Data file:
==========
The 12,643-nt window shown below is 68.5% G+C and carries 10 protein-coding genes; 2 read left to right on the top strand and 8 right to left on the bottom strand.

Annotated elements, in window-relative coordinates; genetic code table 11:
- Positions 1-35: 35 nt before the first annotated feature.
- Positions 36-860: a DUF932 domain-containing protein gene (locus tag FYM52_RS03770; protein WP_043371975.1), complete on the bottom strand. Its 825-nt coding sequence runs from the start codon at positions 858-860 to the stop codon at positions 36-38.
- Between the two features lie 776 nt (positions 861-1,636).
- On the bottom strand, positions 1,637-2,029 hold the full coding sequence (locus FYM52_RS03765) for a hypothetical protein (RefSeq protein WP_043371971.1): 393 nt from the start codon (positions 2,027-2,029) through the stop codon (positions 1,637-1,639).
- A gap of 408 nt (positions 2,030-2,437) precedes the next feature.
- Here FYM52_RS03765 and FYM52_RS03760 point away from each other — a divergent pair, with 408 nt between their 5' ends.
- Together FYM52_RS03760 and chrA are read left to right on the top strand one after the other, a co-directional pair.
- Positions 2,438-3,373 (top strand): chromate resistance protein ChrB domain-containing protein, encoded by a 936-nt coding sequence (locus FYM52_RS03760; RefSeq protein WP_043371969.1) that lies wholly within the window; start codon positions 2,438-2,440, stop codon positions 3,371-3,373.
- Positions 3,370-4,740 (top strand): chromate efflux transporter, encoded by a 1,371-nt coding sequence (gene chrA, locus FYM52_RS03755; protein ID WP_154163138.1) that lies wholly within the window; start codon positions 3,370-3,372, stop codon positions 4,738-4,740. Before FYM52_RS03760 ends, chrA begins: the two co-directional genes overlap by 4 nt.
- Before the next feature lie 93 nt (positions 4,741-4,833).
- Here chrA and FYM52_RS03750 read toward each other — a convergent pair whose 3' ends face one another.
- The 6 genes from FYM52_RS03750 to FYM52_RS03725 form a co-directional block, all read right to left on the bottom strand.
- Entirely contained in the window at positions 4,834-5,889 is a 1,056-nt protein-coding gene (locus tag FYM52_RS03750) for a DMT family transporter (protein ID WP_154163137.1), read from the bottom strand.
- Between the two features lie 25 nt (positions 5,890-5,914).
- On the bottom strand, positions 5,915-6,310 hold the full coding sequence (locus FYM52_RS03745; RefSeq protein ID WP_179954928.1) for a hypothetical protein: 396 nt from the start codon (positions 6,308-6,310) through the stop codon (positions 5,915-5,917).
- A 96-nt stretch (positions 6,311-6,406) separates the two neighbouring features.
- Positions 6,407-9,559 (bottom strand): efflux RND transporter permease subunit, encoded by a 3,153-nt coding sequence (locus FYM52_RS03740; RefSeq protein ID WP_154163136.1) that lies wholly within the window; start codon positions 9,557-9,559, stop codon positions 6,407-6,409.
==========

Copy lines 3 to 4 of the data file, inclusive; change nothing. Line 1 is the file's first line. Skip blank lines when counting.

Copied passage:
- Positions 1-35: 35 nt before the first annotated feature.
- Positions 36-860: a DUF932 domain-containing protein gene (locus tag FYM52_RS03770; protein WP_043371975.1), complete on the bottom strand. Its 825-nt coding sequence runs from the start codon at positions 858-860 to the stop codon at positions 36-38.